Soil Organic Matter Status under Different Agroforestry Management Practices in Three Selected Sites in Kenya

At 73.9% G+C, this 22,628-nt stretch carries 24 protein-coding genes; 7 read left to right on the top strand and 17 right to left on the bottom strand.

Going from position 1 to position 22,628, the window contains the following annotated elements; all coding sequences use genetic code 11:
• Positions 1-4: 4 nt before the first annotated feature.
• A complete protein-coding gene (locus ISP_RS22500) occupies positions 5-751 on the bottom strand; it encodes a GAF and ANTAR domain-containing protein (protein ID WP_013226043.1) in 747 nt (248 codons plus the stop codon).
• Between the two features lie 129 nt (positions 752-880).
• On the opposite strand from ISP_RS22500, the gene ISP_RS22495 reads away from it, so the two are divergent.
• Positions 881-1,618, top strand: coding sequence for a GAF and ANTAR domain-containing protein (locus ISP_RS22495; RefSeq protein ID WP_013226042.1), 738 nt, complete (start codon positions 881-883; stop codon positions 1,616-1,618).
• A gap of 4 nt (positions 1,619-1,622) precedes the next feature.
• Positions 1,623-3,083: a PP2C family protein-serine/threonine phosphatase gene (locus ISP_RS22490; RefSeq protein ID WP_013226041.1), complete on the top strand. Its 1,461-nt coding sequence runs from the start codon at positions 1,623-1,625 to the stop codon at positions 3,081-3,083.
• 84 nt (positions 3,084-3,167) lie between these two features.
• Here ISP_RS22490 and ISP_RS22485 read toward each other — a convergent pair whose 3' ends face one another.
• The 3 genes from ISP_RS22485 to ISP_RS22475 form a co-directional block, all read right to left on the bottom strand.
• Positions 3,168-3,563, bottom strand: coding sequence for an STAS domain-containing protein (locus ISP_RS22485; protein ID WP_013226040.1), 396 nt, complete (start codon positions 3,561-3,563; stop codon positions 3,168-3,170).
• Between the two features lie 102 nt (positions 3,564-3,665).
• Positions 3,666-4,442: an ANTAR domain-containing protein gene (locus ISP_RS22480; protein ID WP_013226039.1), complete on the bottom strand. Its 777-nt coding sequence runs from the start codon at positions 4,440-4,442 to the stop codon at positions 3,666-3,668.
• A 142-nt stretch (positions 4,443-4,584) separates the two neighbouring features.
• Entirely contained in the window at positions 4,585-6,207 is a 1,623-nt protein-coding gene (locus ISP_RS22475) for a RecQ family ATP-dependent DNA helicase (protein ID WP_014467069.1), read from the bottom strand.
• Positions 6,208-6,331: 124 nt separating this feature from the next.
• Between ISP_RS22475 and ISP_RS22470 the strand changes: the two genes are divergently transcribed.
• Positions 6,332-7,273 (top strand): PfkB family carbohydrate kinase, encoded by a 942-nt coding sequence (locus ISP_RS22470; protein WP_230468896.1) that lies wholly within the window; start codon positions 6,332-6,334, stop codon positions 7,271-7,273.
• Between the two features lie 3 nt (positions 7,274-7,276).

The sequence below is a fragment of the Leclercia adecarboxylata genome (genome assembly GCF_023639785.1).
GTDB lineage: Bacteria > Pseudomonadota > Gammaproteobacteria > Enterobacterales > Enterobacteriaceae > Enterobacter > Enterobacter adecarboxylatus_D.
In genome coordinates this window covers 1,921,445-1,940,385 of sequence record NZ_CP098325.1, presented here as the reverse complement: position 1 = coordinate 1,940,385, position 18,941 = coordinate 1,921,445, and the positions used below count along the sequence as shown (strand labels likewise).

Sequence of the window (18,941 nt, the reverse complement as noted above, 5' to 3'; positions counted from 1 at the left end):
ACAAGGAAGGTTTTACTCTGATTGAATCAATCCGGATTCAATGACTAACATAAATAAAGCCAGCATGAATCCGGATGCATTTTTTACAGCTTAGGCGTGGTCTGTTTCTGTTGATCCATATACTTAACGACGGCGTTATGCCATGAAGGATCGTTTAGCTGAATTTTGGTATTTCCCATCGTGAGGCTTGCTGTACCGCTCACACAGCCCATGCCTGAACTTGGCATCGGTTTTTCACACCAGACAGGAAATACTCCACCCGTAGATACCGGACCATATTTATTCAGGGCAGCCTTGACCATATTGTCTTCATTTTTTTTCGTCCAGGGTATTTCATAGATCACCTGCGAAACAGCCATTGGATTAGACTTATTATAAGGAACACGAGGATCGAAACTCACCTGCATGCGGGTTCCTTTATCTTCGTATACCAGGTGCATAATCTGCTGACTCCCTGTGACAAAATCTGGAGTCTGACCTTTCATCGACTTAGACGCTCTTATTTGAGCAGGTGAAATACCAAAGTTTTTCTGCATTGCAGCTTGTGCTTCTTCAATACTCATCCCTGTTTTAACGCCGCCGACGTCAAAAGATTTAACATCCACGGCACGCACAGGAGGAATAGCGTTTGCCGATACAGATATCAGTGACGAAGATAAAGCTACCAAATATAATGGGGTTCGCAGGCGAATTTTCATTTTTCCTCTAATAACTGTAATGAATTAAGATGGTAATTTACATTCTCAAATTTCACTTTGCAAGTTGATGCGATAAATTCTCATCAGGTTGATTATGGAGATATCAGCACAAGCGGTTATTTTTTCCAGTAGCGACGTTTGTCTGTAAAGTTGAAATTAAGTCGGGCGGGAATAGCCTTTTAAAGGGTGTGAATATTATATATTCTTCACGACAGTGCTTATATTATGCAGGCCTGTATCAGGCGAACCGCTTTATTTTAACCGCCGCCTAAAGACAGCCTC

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Soil organic matter (SOM) plays an important role in ensuring a healthy soil status. This study was designed to evaluate the influence of organic resource management on SOM-related soil properties in the Kabetc, Maseno and the Embu experiments in Kenya. The choice of these experiments was based on the different organic resources applied, their lifespan as wel1 as their unique ecological locations that characterize most smallholder fanning areas in Kenya. Soil samples were collected from these experiments before the long rains season of 2002 and prepared for analyses. Soils were analyzed for inorganic nitrogen, total carbon, nitrogen, carbon mineralization, bulk density and soil moisture retention. In addition, SOM aggregate and size fractionation, potassium permanganate oxidation and the carbon isotope labeling techniques were used to determine the quality of the various SOM fractions formed. All the data collected was subjected to analyses of variance (ANOV A) and the means separated at P :s 0.05. Mineral N was significantly different (P :s 0.05) across the treatments in HI Ernbu and PM I Maseno experiments and tended to be higher in organic treatments as compared to the control and the fertilizer treatments. N I Kabete experiment had the lowest C~ N and DC values pointing to the young age of this experiment as well as the low quantity of the organic residues applied. On the other hand, HI Embu experiment had high soil C values of over 2.0% indicating a positive effect of continued application of organic residues. Potassium pennanganate oxidizable carbon was significantly different for N I Kabete and PM I Maseno experiments and tended to vary according to the differences in organic resource management regimes in these experiments. The bulk density was not significantly affected by organic residue management regimes at any of the sites. Soil moisture retention trends were more defined in the older PM I Maseno as compared to the younger N I Kabete and HI Ernbu experiments. Aggregate mineral fraction (MF) size distribution were dominated by macroaggregates (250-500 urn and >500 urn) 11l the three experiments. HI Embu experiment had higher aggregate light fraction (LF) proportions as compared to N I Kabete and PM I Maseno experiments indicating the beneficial effects of continued organic residue application. Similarly, higher proportions of aggregate LF C and N were observed in macroaggregate fractions for the three experiments with organic treatments having higher proportions of both aggregate MF and LF C and N. The Ouc signatures of the macroaggregates (>250 urn) LF were more negative as compared to the 0 DC values in the microaggregate (53-250 ~1I11) LF. This pointed to C contribution to the most recently incorporated organic matter from C3 organic resources being applied. The results thus indicated that studies on soil physical properties require prolonged experimentation for the effects among the treatments to be isolated. Application of organic residues tended to improve SOM and related soil chemical properties thus justifying the need for continued application of organics to improve soil status.